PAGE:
A recent post on the popular parenting site Netmums, revealed one mum's decision to name her daughter a name that some have branded 'cruel' and 'ridiculous'. Rather than sticking to the top baby girl names in 2018, she chose to, let's say, branch out...
The post by 'Annalise D', exposed her friend as the mum who chose a name so 'crazy', she turned to the forum to ask if anyone had ever heard it before. But how crazy is crazy?
The child is called Abcde, pronounced Ab-si-dee.
The viral post received countless responses from mums, aghast at the name.
One mum said, "if this isn't a joke...then that's truly awful. Fancy saddling a child with that kind of ridiculous name. Imagine growing up to constant questions accompanied by smirking about his name?!"
Another chimed in, "No way 😂 I can just imagine the teacher calling out the name and not knowing what to say!"
Whilst others simply put, "poor child" and made jokes like, "it's great because if they have another they can call it fghij then the next klmno and so forth."
As it turns out, the name 'Abcde' did actually originate in Hawaii in the 1980s. Surprisingly, the American news site Vocativ found 328 girls were born with the name between 1990 and 2014.
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GALLERY: 9 stunning locations in the UK inspired by children’s literature
Beatrix Potter's beautifully illustrated Peter Rabbit books are all influenced by her childhood days spent in the Lake District. Around Brockhole's beautiful lakeshore grounds is a Beatrix Potter trail and in Bowness-on-Windermere is The Wolrd of Beatrix Potter attraction - both great days out for you and the kids.
The Tales of Peter Rabbit - Lake District, Cumbria
Winnie the Pooh, written by A.A. Milne, always played with his toys in the woods by their home in the Ashdwon Forest. You can visit the real 'Hundred Acre Wood', where several locations in the Pooh stories can be matched to real places.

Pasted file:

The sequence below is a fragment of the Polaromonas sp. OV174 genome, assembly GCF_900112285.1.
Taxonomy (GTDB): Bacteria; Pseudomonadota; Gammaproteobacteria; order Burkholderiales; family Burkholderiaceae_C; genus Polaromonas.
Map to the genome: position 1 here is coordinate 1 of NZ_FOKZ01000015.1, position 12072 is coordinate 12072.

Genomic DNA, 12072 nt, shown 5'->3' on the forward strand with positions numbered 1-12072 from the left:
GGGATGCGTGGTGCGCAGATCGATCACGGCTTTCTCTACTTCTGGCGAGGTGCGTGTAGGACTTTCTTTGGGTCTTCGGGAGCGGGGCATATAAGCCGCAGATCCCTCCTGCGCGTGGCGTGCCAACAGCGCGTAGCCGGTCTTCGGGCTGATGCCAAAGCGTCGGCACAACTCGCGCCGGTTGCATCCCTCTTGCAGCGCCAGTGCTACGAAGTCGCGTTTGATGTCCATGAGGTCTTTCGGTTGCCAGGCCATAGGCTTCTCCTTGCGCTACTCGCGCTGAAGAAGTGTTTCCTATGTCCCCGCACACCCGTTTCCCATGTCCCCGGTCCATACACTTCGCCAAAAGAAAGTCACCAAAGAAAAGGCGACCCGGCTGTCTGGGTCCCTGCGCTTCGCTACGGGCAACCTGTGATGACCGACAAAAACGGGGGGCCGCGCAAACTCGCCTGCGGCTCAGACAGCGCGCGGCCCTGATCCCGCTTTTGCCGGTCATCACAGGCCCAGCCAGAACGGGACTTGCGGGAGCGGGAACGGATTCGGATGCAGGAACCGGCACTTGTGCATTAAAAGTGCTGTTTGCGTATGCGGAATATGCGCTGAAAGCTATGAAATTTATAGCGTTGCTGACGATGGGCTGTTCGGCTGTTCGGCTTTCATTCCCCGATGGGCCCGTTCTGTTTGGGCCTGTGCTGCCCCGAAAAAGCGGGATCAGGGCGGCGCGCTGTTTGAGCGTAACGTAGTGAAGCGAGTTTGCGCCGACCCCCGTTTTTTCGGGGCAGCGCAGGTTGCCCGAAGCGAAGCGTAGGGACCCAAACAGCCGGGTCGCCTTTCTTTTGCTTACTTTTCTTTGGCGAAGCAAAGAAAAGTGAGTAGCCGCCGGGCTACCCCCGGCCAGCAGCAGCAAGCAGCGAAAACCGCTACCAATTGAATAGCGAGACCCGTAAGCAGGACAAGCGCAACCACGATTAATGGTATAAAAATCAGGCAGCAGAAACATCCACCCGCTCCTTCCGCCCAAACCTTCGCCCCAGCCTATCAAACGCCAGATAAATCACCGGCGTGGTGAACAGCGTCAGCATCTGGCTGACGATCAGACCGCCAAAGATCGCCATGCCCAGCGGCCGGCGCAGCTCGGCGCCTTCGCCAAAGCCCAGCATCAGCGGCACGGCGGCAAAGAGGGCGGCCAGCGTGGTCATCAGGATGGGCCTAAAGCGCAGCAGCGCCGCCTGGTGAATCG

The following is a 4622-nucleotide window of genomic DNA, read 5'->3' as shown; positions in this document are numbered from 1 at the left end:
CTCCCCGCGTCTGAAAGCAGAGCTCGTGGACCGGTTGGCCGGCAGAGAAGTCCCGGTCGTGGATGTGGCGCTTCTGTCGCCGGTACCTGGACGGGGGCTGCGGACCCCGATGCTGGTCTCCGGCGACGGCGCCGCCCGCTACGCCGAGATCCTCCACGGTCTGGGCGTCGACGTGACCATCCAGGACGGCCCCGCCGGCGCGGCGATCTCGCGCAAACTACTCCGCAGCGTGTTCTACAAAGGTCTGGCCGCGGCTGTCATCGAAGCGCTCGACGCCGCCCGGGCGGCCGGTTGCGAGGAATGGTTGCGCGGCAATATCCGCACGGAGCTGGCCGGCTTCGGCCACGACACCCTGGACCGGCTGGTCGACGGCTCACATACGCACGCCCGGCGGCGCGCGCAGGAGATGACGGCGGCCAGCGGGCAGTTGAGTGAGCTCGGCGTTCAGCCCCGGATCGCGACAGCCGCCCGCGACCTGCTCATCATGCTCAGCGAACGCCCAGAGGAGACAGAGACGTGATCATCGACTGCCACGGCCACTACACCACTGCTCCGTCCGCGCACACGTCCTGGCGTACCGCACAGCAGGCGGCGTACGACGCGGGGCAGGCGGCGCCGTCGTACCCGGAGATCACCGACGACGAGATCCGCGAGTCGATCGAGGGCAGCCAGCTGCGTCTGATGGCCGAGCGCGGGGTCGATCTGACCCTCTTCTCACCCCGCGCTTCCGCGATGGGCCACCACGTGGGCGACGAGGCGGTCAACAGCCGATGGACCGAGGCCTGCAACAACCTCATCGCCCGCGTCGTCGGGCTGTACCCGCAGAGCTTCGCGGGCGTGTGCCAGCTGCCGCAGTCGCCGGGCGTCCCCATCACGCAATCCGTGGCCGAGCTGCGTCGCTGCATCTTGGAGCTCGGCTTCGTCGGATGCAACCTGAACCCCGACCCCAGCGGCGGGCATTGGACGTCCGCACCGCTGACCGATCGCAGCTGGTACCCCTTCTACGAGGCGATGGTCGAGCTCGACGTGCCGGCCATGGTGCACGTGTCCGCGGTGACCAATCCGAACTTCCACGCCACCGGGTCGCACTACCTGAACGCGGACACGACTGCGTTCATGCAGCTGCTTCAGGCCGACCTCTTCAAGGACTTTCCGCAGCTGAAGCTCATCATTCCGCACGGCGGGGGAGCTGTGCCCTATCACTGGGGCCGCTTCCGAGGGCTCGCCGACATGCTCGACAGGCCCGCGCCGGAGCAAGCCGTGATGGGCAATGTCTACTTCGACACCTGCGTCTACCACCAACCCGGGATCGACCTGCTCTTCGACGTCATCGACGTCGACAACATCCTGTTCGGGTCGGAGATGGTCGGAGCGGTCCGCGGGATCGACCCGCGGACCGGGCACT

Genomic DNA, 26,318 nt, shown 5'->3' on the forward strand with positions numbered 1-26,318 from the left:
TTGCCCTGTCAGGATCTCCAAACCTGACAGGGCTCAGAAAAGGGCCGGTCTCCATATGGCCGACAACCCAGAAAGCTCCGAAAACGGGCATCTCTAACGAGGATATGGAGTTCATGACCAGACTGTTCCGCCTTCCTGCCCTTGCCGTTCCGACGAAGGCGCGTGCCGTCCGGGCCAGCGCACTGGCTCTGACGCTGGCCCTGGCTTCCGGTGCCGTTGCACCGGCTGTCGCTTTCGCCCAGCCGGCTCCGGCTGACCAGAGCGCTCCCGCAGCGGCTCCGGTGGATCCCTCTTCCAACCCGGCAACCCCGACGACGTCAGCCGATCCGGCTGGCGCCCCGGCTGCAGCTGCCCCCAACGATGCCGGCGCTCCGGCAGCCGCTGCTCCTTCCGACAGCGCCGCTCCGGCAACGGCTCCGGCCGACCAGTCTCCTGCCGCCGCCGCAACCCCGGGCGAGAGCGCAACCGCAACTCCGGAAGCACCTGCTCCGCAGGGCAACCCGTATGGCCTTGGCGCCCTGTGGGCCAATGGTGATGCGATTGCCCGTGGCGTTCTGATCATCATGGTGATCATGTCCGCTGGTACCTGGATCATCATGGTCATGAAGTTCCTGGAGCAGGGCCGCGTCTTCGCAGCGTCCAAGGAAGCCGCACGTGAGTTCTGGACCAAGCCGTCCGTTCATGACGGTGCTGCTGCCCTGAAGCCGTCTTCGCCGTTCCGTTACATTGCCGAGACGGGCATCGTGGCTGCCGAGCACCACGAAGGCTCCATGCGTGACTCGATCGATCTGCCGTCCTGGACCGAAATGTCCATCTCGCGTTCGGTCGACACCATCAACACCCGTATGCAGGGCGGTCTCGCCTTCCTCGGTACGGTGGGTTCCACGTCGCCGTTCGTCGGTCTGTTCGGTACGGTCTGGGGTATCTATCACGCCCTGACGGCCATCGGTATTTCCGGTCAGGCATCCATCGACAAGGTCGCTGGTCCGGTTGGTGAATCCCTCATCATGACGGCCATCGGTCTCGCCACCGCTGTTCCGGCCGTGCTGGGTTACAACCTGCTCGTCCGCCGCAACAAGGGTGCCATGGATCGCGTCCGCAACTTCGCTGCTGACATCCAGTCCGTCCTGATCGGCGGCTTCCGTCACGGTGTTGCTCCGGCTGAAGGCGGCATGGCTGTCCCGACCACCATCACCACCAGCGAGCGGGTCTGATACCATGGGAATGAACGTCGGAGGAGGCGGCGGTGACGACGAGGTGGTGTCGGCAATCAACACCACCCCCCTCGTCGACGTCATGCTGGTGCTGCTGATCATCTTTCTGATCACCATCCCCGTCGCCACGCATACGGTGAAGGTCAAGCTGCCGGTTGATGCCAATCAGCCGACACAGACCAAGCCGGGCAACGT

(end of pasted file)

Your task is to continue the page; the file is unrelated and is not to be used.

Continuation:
Winnie the Pooh - Ashdown Forest, East Sussex
Treasure Island, written by Robert Louis Stevenso - which tells the story of pirates, parrots and treasure - features many places in Bristol. You can take part in a treasure island trail, which is a family friendly walk and app that guides you around Bristol's historic scene and has fascinating insights into Bristol's connections with Treasure Island.
Treasure Island - Bristol
JM Barrie iconically used the opening sentence “All children grow up, except one”, which was a tribute to his brother who tragically died a day before his 14th birthday. His family thought of him as a forever boy and the legend of Peter Pan was born. JM Barrie commissioned a statue of Peter Pan which stands in Kensington Gardens that you can visit!
Peter Pan - Kensington Gardens, London
Written by English author Mary Norton, The Borrowers tells the trials and tribulations of a family of tiny people based in Leighton Buzzard. The house where The Borrowers was set is now a school. Things you can do in the area in relation to the book include a trip to Whipsnade Zoo, the Stockwood Discovery Centre and a Birds of Prey Centre in nearby Wilstead.
The Borrowers - Leighton Buzzard, Bedfordshire
Written by Edith Nesbit, The Railway Children was inspired by Ediths walks to Chelsfield railway station in Yorkshire. The story follows the lives of three children who move to a house near the railway. You can step back in time by standing on the bridge at Haworth and watch the vintage steam trains puff their way up and down the valley, or jump aboard and travel to the Edwardian Oakworth station which was the location for the famous 1970s film.
The Railway Children - Yorkshire
Written by Richard Adams and based in Hampshire there are many things you can do in the area in relation to the book. Stay near to the village of Ecchinswell which offers a Watership Down walk, taking in Nuthanger Farm which plays a major role in the novel. Along the way, see rare butterflies as well as obligatory bobbing bunny tails as they bounce around the North Wessex Downs.
Watership Down - North Wessex Downs, Hampshire
Written by JK Rowling the Harry Potter books were all based in and around London. The books have inspired eight films, a tonne of merchandise and a studio tour close to Watford Junction - which is a great place to visit. Be sure to pop over to Platform 9¾ at London’s King’s Cross station and have your photo snapped as if you were getting ready to board the Hogwarts Express.
Harry Potter - London
Lewis Carrolls Alice in Wonderland was set in Oxford. The town offers many ways to acquaint the visitor with the history of the novel and its author. Alice’s Day commemorates an important moment for children’s literature and is celebrated annually. Or try a themed walking tour of the city and see the original copy of the books in the Bodleian Library. If you want to expand your ‘Carroll’ tour, take a trip to Guildford, Surrey where he wrote Alice Through the Looking Glass.
Alice in Wonderland - Oxford